Even Basketball Teams Can Score Points Against Climate Change

Past precedent would say that building basketball's newest technological epicenter would be costly to the environment, because buildings of this size require massive amounts of energy to build and run. But our fans had a different idea.
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The Sacramento Kings recently rolled out how our new indoor sports and entertainment venue, Golden 1 Center, will be the fastest and most connected arena in the world, offering fans watching courtside and couch-side an unparalleled experience.

It's a dream come true for Golden 1 Center to be a technological marvel - the 21st Century Coliseum - but it is only part of the vision.

Past precedent would say that building basketball's newest technological epicenter would be costly to the environment because buildings of this size require massive amounts of energy to build and run.

But our fans had a different idea. In a survey of over 20,000 Sacramentans and countless focus groups, one of the top answers to the question of "What do you want Golden 1 Center to be?" was always the same: To become a model of sustainability. Our fans wanted a state-of-the-art arena that would deliver an unparalleled experience for both fans and the environment.

We couldn't agree more.

Climate change isn't some distant threat - it's a current, clear and present danger. NASA and NOAA just announced that 2015 was the hottest year on record, beating out the previous year. Unsurprisingly, this is California's fourth straight year of record-breaking high temperatures and drought - including the worst to hit the state in 1,200 years.

From increased coastal erosion to record wildfires and droughts, climate change is already damaging our environment, jeopardizing public health and hurting our economy.

So what can we do?

We've seen this commitment from our elected leaders. Near the end of 2015 California Governor Jerry Brown took a big step toward spurring renewable energy by signing an aggressive climate change bill that will require California to generate half of its electricity from renewable sources such as solar and wind by 2030.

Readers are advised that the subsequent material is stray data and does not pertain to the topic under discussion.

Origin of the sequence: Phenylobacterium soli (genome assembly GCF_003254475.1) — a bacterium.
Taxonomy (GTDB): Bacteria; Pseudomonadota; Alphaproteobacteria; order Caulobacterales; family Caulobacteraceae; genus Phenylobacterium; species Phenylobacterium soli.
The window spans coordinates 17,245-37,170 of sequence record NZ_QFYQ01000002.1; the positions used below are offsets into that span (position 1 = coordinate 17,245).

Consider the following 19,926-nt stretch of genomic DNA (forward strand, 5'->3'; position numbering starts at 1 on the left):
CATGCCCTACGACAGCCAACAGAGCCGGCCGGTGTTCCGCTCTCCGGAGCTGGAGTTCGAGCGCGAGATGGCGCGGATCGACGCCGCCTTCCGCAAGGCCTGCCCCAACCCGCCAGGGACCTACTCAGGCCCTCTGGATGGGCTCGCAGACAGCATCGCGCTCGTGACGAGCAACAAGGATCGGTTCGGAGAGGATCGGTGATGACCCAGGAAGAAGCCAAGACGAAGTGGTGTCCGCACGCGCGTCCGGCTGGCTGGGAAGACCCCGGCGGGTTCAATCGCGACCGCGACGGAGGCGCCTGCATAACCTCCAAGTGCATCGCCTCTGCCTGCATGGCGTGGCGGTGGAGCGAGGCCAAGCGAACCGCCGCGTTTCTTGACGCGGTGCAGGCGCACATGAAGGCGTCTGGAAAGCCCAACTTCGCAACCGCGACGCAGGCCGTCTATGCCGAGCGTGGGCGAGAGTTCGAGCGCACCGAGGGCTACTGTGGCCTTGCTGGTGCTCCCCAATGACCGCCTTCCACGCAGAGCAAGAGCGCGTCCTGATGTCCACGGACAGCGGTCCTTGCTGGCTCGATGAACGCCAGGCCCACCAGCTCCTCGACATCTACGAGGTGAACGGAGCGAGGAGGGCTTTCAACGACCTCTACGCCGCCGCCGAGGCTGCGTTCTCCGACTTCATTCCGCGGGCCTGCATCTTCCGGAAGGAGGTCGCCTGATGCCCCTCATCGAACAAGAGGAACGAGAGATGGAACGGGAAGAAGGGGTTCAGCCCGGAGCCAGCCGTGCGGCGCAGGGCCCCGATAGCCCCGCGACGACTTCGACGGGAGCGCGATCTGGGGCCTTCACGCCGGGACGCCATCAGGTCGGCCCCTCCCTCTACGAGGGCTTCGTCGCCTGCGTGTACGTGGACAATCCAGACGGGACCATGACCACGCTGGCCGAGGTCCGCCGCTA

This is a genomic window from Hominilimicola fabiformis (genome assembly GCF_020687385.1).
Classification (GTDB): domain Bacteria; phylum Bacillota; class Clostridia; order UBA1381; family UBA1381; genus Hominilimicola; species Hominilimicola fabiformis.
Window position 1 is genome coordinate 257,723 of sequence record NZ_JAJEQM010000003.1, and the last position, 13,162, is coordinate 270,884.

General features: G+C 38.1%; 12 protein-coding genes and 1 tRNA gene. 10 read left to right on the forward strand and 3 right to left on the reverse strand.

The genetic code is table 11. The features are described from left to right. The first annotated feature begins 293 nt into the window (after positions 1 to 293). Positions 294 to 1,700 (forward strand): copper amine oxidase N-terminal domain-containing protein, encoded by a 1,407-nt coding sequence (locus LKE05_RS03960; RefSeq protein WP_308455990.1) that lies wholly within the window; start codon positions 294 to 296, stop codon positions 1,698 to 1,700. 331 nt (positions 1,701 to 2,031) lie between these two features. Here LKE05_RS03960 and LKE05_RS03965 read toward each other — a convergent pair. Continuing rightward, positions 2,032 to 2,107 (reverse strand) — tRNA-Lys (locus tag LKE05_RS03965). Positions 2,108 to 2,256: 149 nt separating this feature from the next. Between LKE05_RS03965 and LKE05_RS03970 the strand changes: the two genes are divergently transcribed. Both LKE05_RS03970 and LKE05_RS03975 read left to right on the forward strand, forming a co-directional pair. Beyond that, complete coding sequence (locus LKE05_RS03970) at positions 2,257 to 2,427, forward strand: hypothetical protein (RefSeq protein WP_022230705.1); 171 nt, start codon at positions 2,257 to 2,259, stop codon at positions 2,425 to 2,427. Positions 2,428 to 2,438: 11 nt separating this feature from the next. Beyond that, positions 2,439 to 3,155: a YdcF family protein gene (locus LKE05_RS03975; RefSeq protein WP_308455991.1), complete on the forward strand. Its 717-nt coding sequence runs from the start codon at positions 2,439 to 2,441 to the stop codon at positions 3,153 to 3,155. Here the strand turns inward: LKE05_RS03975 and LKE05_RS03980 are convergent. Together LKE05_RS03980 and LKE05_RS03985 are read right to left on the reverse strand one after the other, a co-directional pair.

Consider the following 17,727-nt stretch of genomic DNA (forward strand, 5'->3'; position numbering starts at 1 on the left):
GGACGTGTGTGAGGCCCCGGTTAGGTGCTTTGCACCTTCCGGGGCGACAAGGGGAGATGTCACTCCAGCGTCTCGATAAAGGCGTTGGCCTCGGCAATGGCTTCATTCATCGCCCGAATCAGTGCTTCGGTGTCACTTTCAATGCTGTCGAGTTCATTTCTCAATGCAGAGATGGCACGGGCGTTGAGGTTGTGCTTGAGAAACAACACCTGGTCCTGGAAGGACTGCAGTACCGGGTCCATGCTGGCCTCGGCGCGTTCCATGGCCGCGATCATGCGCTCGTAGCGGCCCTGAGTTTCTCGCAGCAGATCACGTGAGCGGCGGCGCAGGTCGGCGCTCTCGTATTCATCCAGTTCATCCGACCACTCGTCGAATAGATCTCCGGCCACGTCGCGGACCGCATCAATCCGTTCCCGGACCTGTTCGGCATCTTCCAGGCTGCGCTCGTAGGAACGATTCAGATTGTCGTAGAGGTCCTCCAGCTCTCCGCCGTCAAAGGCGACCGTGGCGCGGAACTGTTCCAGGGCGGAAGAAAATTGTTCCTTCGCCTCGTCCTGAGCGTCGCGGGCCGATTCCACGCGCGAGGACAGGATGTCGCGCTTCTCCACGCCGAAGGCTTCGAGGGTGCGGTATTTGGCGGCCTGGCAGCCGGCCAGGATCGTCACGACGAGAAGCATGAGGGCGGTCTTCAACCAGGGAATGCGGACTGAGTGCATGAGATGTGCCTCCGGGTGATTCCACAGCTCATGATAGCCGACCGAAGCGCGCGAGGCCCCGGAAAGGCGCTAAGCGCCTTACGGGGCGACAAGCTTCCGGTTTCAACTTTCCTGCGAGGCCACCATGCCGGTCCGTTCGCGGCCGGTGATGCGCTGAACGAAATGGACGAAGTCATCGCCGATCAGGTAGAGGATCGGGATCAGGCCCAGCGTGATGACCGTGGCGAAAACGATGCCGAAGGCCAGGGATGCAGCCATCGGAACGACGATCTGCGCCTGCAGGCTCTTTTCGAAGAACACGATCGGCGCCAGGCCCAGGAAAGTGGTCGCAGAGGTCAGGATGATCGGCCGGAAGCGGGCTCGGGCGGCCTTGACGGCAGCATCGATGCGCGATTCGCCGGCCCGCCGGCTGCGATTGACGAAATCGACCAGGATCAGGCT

But change can't just come from the government. Businesses - including large sports franchises - have a core responsibility to help facilitate our transition to renewables.

That's why I'm proud to announce that starting next season Sacramento's Golden 1 Center will be the first indoor arena in the world to derive 100 percent of its electricity from solar energy sourced within 50 miles of the arena.

This wasn't easy. It took the creative work of many like-minded partners and an openness to put sustainability at the forefront of our business strategy - to do more than just "check the green box."

With over 300 days of sunshine in Sacramento, solar innovation was key to meeting our lofty goals. By teaming up with the Sacramento Municipal Utility District (SMUD) to buy electricity from a new 10.9-megawatt solar farm near Rancho Seco, we'll cover 85 percent of the arena's electrical use. The other 15 percent will come from 3,300 SPI Solar panels on the arena's roof.

We're also working with SMUD energy efficiency experts to conserve energy throughout the arena with LED lighting and a state-of-the-art "court-first" displacement ventilation system, which is more efficient than rooftop air conditioners and keeps our players and fans more comfortable.

Our efforts are estimated to keep nearly 2,000 tons of greenhouse gas emissions annually out of the atmosphere - equivalent to emissions from approximately 4 million vehicle miles.

This solar strategy is just one piece of our broader commitment to both the environment and local community. Golden 1 Center will also source 90 percent of its food and beverages from within 150 miles, building on previous partnerships with the National Resources Defense Council (NRDC) and the Green Sports Alliance (GSA) to establish and execute a sustainability program for the arena's comprehensive food-to-waste cycle.

Additionally, our hangar doors (which make the arena the world's first indoor-outdoor sports venue) will take advantage of the region's temperate climate. Our low-flow plumbing fixtures will cut up to 40 percent of our annual water consumption. And over 100,000 tons of waste will be recycled though our demolition process, representing almost 99% of the prior site.

Our ability to go 100 percent solar offers a glimpse into a future of sports that is committed to improving our environment. If we all join together to do our part to reduce carbon emissions and protect our resources, we can make a real impact in this fourth-quarter fight against climate change.

With a will to innovate and a belief that basketball can be used for good, we can play a part in driving meaningful change for our fans, the community and the country. The Sacramento Kings are proud to be a leading voice on clean energy in sports.

Vivek Ranadivé is the chairman and owner of the Sacramento Kings.

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